To the best of our ability (i.e. workload and time constraints considered), my office and I have shared as much information as we can about the Housing Strategy and the Blanket Rezoning with constituents in person, via technology, and in group meetings without prejudice or bias. My opinions and voting intentions have been held back to remain amenable to persuasion.I have also highlighted to Administration improvements to their information sharing, notification, and engagement sessions to ensure the public is best informed and prepared for the public hearing. This included asking for a 2-month extension to the public hearing date and a possible deferral until a plebiscite can be held.

3.  Address the Housing Crisis and Blanket Rezoning by Doing the Right Things and (most importantly) Doing Things Right:

I have heard from thousands of Calgarians, and a resounding majority of those that have reached out understand that Calgary and its residents have housing challenges including:

  • need for more supply,

  • environment and drought protection,

  • lack of up-to-date census data (population, housing, income, etc.),

  • desire for greater choice of housing variation,

  • impact to on-street and off-street parking,

  • lack of correlation between increased housing development and infrastructure capacity improvements

  • preference for home location,

  • congestion of waste & recycling bins,

  • lack of economic and market risk assessment,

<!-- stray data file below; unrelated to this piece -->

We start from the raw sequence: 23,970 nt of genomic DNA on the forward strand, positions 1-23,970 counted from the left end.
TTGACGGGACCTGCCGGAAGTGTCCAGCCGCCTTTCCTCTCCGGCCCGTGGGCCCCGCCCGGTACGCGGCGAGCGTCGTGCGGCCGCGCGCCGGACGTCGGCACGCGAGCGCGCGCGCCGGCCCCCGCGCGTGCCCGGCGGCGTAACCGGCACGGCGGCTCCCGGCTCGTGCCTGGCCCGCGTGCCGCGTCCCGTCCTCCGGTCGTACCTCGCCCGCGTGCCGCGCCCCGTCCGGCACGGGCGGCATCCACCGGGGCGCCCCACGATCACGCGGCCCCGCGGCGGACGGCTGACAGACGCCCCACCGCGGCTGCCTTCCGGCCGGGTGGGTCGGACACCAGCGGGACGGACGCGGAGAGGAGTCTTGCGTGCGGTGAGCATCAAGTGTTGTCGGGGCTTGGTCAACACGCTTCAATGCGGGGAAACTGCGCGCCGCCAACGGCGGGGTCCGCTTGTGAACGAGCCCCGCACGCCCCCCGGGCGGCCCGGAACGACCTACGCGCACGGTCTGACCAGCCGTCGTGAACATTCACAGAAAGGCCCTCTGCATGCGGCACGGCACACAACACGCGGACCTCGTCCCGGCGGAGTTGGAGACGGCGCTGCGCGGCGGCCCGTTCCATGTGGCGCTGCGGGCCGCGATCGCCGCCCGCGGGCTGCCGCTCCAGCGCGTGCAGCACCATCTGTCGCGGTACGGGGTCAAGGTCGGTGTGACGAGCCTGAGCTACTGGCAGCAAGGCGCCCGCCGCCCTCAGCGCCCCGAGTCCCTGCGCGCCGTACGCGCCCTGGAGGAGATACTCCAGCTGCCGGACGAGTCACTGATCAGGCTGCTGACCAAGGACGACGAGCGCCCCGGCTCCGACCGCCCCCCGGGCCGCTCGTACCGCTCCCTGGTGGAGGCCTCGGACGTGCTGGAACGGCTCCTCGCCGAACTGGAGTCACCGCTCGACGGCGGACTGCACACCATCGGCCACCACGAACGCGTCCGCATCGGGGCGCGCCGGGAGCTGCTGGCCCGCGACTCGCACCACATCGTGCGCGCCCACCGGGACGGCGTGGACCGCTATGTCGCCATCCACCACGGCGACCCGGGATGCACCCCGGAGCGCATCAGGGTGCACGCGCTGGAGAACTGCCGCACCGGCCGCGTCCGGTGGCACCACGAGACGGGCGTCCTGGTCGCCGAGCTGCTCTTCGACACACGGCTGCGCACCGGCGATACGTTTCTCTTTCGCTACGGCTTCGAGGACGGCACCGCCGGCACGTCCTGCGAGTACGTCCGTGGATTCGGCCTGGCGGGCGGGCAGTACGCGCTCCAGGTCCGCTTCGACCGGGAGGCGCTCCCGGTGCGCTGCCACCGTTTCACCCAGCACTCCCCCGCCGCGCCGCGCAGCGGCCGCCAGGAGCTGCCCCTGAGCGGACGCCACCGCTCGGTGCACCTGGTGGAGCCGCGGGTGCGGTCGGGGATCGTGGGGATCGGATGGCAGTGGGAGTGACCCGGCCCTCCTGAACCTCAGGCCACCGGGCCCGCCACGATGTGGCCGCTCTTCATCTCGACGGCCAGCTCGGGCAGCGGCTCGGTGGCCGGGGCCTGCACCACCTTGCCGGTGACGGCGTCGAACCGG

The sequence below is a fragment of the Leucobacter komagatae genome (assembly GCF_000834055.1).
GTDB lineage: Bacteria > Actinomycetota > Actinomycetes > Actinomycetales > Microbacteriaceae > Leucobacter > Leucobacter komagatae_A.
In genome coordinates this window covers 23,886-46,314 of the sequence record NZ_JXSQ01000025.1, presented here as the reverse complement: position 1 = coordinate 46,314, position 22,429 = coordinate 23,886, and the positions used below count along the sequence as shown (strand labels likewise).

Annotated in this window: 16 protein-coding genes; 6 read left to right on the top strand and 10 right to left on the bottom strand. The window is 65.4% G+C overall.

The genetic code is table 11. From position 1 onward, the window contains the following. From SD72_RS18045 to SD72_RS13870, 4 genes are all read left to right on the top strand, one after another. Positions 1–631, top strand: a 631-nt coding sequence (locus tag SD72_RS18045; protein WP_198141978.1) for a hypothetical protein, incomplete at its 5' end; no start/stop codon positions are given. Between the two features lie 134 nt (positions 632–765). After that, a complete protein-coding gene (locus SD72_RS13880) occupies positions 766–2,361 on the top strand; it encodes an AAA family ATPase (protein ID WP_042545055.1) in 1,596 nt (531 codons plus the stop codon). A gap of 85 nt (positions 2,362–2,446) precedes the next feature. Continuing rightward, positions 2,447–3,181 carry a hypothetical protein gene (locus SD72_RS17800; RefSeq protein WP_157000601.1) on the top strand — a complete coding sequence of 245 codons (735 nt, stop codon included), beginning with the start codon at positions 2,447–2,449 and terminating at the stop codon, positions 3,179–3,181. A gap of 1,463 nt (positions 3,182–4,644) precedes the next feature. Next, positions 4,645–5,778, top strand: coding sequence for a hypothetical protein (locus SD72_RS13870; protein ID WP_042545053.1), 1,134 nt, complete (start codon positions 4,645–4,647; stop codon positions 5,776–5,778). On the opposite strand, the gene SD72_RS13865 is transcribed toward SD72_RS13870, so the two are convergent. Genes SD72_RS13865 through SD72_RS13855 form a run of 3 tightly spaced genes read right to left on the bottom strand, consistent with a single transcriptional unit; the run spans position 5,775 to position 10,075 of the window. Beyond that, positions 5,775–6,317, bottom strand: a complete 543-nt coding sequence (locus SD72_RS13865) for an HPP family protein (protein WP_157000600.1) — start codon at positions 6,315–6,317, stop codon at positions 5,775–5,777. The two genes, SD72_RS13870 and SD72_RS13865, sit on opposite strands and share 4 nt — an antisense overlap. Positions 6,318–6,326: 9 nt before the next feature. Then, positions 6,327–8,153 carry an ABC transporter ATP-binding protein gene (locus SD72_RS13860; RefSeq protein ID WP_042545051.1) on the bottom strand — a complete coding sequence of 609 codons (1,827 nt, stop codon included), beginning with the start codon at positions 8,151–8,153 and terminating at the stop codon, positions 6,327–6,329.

• availability and accessibility to schools and public amenities,

  • building mass, height, shadowing, and privacy,

  • and most importantly – affordable housing and housing affordability.

  • increased traffic congestion and need for 5A network,

  • loss of future public hearings for low-residential,

  • conservation of tree-canopies,

  • ineffective Development Permit engagement, 

I have also heard loud and clear that most Calgarians deplore the ‘all or not’ blanket rezoning approach as it discounts communities, property owners, residents, realtors and the marketplace, banks, financiers, and others in many ways. I have also heard about how this proposal discounts the history, heritage, character, culture, and social aspects of enduring communities. Some have asked for a process of rezoning through local area plans as a nuanced and community-defined approach to Missing Middle Housing zones and for increased densification.

Additionally, my office and I have heard from constituents that the implications of rezoning all low-density residential parcels to a base R-CG/R-G district is beyond the ‘elected-representation’ mandate of City Council as this was never presented as a future Council strategy in the previous municipal election. Many believe that Council should focus more on the most vulnerable populations; people who are unhoused (residing in encampments, in shelters, and on the street), those at high risk of losing access to safe, supportive, and affordable housing (especially women and children), and those struggling with mental health challenges, substance addiction, and chronic housing evictions.

Some Calgarians have implored Council to collaborate with the federal and provincial governments on localized housing strategies rather than a ‘cross-Canada’ nationwide approach to the housing crisis that does not respect the norms of this province and this city. These Calgarians have said we need a ‘Made in Calgary’ solution that invites senior levels of government to engage, fund, and participate in our housing tactics, not the other way around.

Does Rezoning for Housing Address the Housing Crisis?